Further thoughts to my previous post. As we advance along the journey, we see sin more clearly and it is common to become more distressed over them. What I once had no qualms about doing, can suddenly become more serious in light of the illumination given by the Spirit. Because of the nature of sin itself and the on-going conversion toward holiness one wants to do nothing to offend God. This is when a learned spiritual director/confessor becomes rather necessary, lest we drive ourselves crazy. Although it is a completely different matter from scrupulosity, there is a new awareness and dimension to be considered.
Bookcat is a “book person” …who knows quite well that there are exceptions - and is glad to know and even to note them. But also to note that yes they are* exceptions*…and not something one runs into ordinarily in life (and there are very particular requirements for such).
And the Church focuses there on the normal way of things - not exceptions.
If one has committed a mortal sin one must go first to confession before Holy Communion. Could there be exceptions to such? Yes. But the Catechism and Compendium do not rush in to noting such in that 1385 - why? Because they are exceptions by nature not the normal way of life.
“Anyone conscious of a grave sin must receive the sacrament of Reconciliation before coming to communion.” (CCC 1385)
Hence in the Compendium issued by Pope Benedict XVI simply notes again without mentioning the exception:
“Anyone who is conscious of having committed a grave sin must first receive the sacrament of Reconciliation before going to Communion.”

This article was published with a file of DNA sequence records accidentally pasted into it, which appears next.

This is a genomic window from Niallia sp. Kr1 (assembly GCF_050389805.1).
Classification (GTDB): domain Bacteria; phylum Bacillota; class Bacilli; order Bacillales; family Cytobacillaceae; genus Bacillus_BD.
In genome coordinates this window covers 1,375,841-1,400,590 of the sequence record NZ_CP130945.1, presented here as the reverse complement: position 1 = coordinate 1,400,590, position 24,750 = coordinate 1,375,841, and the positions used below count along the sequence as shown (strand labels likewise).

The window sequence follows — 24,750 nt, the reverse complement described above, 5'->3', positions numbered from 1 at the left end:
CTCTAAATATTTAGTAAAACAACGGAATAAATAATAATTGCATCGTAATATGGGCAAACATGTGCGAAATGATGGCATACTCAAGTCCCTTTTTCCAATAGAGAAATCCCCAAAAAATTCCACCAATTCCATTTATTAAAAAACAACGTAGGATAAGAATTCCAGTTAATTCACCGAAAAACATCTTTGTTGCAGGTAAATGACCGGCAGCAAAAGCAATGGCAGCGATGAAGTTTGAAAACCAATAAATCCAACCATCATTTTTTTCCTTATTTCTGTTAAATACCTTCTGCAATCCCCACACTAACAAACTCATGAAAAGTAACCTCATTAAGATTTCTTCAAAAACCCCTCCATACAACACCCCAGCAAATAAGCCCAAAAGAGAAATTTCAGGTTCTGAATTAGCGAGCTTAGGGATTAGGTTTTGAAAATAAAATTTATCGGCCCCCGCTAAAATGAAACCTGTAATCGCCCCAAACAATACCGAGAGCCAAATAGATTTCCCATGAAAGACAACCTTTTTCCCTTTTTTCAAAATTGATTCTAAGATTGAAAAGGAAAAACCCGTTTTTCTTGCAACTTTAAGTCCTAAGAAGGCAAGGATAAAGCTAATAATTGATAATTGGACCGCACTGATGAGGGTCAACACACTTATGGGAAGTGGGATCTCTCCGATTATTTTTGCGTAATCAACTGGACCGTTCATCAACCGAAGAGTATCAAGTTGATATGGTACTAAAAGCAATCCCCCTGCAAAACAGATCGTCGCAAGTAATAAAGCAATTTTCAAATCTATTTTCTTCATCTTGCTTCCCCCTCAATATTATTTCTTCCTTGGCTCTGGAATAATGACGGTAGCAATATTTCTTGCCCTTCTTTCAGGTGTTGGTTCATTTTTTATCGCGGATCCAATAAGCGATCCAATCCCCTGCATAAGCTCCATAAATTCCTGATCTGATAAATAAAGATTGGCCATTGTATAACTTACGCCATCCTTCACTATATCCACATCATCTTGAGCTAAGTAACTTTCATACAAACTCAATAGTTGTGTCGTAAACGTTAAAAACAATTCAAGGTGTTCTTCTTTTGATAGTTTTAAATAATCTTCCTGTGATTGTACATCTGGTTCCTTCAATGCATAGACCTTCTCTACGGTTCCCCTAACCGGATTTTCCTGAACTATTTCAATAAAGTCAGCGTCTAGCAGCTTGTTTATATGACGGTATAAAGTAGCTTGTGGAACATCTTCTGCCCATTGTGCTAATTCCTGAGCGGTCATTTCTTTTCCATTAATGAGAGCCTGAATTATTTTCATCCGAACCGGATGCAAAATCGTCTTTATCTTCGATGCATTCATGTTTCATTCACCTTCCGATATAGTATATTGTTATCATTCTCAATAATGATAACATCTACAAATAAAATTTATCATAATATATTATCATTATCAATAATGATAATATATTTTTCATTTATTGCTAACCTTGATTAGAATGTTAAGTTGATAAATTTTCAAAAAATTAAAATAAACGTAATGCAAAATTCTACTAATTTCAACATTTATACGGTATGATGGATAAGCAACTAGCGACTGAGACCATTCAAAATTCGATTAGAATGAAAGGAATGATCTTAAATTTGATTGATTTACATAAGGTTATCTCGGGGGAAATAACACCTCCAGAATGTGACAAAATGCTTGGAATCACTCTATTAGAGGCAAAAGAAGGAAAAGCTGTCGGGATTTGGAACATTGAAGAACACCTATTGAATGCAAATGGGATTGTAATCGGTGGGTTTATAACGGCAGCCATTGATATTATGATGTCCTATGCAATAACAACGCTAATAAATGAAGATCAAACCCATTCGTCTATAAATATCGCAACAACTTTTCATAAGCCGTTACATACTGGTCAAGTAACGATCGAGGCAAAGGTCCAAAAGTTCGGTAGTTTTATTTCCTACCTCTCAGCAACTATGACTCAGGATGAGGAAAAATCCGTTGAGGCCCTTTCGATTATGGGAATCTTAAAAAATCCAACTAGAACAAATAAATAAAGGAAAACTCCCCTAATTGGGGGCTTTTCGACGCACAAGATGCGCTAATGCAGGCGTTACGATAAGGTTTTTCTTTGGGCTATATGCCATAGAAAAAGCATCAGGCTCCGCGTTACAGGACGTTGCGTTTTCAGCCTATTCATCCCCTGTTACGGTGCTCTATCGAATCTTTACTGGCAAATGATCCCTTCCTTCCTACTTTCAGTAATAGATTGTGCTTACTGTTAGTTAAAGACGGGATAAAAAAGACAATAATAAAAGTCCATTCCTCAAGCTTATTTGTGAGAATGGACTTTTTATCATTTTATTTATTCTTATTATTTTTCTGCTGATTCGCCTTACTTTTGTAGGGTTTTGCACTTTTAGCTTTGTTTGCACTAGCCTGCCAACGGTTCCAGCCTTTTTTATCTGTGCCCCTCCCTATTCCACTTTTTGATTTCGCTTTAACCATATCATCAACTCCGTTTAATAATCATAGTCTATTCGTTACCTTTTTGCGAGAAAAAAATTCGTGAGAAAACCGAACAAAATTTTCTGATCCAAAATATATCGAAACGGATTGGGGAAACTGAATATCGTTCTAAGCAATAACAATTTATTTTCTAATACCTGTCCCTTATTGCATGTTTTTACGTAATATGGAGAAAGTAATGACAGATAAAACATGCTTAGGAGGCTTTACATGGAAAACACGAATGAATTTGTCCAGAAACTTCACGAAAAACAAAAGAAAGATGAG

and further it states:
When is a person obliged to confess mortal sins?**
Each of the faithful who has reached the age of discretion is bound to confess his or her mortal sins at least once a year and always before receiving Holy Communion.
Thanks for posting. I commend you for trying to understand this teaching rather than just ignoring like (unfortunately) some choose to do. It’s important that when we hear a hard teaching, we resist the temptation to harden our hearts and instead try to understand it.
I’d like to remind you that we experience Jesus in ALL sacraments - not just in the Eucharist. Confession is the sacrament where we receive and experience Jesus’s mercy.
When you commit mortal sin - you sever the relationship between yourself and Jesus. In order to re-establish that relationship, you must first admit your wrongdoing and express contrition. It’s also important to remember that sin affects your relationship with Jesus, as well as your relationship with yourself and others.
An analogy I sometimes use would be a man who cheats on his wife and is caught. Obviously - the relationship between himself and his wife has been severely ruptured. However, if the man expresses true contrition, admits his wrongdoing, and makes a firm amendment to not do so again - the trust can be rebuilt and the relationship restored. This is why we go to Confession prior to receiving Communion if we’ve committed a mortal sin.
Yes, it is a sin to take Communion in the state of Mortal sin.
Are you scrupulous? Then I would suggest confessing to the same priest if possible and listening to him.
It could be that the two priests you mentioned were being specific to your situation, regarding your culpability. They might have discerned that certain sins you confessed did not meet the criteria of “mortal sin”.